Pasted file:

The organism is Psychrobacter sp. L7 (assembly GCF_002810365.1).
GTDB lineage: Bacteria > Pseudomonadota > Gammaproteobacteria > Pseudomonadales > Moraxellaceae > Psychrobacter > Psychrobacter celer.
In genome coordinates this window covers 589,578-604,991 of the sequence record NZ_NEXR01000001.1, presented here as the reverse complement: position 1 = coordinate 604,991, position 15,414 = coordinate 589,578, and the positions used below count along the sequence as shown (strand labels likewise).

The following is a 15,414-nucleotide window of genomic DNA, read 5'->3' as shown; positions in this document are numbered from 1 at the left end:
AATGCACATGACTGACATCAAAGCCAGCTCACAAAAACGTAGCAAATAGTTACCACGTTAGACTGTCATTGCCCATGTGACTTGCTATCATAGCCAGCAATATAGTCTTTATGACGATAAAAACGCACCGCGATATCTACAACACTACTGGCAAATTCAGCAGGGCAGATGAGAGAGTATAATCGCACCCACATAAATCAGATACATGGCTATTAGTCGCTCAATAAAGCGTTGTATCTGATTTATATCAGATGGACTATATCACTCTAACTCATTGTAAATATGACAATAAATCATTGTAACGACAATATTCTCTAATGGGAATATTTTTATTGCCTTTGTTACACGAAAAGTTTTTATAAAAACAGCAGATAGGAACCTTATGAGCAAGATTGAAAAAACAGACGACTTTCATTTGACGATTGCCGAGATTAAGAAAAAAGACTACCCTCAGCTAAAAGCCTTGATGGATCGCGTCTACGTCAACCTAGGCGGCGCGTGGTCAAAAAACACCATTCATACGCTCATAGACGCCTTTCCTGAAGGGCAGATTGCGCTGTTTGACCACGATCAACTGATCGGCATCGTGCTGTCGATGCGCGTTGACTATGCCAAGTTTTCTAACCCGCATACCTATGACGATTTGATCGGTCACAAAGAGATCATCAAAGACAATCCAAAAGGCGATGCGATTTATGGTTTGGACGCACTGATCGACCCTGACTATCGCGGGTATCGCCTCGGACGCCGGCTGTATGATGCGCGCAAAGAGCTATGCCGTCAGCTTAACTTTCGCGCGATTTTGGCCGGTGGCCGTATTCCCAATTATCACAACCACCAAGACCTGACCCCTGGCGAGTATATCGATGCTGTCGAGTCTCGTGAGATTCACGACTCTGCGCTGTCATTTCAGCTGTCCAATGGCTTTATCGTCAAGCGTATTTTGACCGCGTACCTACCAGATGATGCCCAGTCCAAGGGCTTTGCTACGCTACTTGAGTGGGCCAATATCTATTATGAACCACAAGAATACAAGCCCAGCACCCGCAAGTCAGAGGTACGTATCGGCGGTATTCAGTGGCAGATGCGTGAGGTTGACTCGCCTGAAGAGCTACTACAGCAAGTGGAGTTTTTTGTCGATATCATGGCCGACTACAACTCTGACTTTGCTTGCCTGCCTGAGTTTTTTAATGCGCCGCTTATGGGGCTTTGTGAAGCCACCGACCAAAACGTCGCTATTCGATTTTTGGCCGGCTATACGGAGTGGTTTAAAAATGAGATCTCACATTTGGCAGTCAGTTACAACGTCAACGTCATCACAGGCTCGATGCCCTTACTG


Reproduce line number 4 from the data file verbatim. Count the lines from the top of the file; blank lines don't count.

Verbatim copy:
The following is a 15,414-nucleotide window of genomic DNA, read 5'->3' as shown; positions in this document are numbered from 1 at the left end: